Researchers from Mass General for Children and colleagues have learned more about the effect of selective terminations on birth prevalence and population prevalence of people with Down syndrome in Australia and New Zealand.
In a recent study in Genetics in Medicine, the team estimated the number of live births (LBs) of individuals with Down syndrome that would have occurred in both countries with and without selective termination.
The researchers first had to collect data to determine the actual number of live births with Down Syndrome for both countries. Between 2016 and 2020, there were 265 births of children with Down syndrome in Australia, corresponding to a rate of 8.6 per 10,000 births or one in 1,158 births (fact sheet).
In New Zealand, the team estimated 41 annual live births with Down syndrome for a prevalence of 6.9 per 10,000 LBS or one in 1,450 births between 2016 and 2020 (fact sheet).
Absent Down syndrome-specific elective terminations, the birth rates of Down syndrome would have been significantly higher in both countries. In Australia, the estimated birth rate would have been 25.4 per 10,000; and in New Zealand 23.4 per 10,000.
The researchers concluded that selective Down syndrome-related terminations have decreased the number of births with Down syndrome in Australia by 66% and 71% in New Zealand.
These findings illustrate the importance of access to balanced information for families undergoing prenatal screening.
“Information shared with families in the context of prenatal screening decision-making rarely reflects the experiences of those living with Down syndrome and their families,” says Ellen Skladzien, CEO of Down Syndrome Australia.
“Health professionals need to provide accurate, balanced information to prospective parents. They also need to allow sufficient time for decision making. Information delivered by health professionals must demonstrate both respect for diversity and for a family’s right to informed choice, whatever that choice might be.”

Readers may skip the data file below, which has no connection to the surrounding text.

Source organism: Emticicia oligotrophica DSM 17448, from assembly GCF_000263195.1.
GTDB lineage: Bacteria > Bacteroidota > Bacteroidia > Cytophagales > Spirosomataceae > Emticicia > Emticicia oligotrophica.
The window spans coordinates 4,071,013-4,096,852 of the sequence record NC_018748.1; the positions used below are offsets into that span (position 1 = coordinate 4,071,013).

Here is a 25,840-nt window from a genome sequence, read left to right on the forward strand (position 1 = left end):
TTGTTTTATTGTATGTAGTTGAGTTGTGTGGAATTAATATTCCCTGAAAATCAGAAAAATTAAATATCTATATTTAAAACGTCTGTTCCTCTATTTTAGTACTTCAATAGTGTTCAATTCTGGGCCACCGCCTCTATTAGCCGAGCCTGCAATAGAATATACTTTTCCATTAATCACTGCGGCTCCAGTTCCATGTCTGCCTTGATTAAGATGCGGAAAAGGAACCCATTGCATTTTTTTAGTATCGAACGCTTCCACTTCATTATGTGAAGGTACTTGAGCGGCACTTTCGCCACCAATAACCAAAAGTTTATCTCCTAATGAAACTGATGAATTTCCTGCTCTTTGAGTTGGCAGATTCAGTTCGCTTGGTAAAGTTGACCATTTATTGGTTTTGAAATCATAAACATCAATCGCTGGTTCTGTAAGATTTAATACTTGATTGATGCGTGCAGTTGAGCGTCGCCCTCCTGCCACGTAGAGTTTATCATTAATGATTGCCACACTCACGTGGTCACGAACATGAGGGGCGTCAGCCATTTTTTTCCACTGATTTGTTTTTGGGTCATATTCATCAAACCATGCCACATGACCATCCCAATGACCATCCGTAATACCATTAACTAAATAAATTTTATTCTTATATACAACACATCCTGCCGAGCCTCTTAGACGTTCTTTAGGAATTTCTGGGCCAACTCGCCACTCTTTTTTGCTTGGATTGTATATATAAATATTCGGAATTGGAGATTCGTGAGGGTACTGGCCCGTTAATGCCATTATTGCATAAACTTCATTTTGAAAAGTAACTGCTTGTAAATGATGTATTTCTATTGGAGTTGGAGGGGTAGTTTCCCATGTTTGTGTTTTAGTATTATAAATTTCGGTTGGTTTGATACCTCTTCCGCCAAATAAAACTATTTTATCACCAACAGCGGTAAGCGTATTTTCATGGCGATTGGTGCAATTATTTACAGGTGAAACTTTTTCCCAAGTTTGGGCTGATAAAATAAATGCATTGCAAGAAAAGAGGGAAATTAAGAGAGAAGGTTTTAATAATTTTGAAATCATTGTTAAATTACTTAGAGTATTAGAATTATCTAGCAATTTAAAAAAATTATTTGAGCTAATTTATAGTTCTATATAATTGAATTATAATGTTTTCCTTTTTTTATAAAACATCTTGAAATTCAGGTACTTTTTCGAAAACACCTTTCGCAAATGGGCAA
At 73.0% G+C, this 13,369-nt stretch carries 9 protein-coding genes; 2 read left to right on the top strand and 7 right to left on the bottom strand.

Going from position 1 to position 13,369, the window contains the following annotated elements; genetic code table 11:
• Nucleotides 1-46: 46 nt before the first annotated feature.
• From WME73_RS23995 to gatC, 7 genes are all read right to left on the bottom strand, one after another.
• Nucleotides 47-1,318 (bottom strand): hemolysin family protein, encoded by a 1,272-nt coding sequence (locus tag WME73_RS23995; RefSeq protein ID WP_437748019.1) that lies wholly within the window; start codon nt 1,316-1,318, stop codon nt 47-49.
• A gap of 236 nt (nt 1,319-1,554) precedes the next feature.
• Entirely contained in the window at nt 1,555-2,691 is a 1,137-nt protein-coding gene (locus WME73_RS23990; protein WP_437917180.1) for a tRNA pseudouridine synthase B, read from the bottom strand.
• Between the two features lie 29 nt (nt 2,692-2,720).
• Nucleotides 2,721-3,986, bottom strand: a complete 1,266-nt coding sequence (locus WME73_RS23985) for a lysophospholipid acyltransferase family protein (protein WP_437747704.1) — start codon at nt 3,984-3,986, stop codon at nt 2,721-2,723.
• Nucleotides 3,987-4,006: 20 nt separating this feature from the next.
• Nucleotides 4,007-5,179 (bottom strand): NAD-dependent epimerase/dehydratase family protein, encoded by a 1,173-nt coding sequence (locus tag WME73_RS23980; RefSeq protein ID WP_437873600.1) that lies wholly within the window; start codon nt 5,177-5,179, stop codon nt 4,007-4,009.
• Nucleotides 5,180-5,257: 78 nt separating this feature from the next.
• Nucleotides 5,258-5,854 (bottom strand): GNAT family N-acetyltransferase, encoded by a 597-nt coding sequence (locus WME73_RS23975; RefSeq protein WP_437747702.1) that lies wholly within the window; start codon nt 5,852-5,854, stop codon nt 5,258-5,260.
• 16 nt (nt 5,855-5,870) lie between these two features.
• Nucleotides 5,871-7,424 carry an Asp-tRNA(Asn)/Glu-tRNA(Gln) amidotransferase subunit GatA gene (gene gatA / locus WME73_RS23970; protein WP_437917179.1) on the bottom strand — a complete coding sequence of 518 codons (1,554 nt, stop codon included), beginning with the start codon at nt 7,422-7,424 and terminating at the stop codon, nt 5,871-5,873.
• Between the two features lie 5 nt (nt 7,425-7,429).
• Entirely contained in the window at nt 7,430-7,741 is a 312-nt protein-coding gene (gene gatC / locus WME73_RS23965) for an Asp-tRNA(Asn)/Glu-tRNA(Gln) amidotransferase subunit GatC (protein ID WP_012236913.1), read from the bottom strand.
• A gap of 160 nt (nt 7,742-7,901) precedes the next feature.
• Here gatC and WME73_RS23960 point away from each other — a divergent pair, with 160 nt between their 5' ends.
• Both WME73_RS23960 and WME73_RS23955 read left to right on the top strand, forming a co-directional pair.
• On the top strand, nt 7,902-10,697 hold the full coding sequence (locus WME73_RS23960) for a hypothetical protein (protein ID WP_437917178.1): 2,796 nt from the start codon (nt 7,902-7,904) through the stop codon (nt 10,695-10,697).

The researchers also collected data on the overall population and age distribution of individuals with Down syndrome currently living in both countries.
As of 2020, they estimated that there are approximately 13,420 people with Down syndrome in Australia and 3,065 people with Down syndrome living in New Zealand.
Without selective termination, the population of individuals with Down syndrome would be approximately 23,150 in Australia (an increase of roughly 10,000) and 4,860 in New Zealand (1,800 more).
This study is the third major paper by this team of researchers. In their first study, the team stitched together multiple databases to estimate the number of live births, miscarriages, and terminations related to Down syndrome in the U.S. from 1900 until 2016 (fact sheet). In their second paper, they calculated the same numbers for all European countries over the same time period (fact sheet).
Taken together with this newest publication, these researchers have provided the most comprehensive accounting of the Down syndrome population around the globe.
“Around the world prenatal testing for Down syndrome is becoming widely available and more affordable for expectant couples,” says Dr. Brian Skotko, Emma Campbell Endowed Chair on Down syndrome and senior author on this new study. “My colleagues and I have calculated these estimates on pregnancy outcomes so that societal dialogue can be centered around accurate data.”
By establishing baseline data for Down syndrome LB prevalence and population prevalence of individuals with Down snydrome by age group, the researchers aim to clarify the effect of prenatal screening to better interpret future trends in Down syndrome.
Down Syndrome Queensland has recently undertaken work with Queensland Health to educate health professionals on providing more balanced information to expectant parents when they have had a diagnosis of Down syndrome.
“Prospective parents have the right to be offered and to access appropriate care pathways at key decision points, including the choice to undertake prenatal testing, receive genetic counselling and the option to connect with condition-specific support groups,” says Darryl Steff, CEO of Down Syndrome Queensland.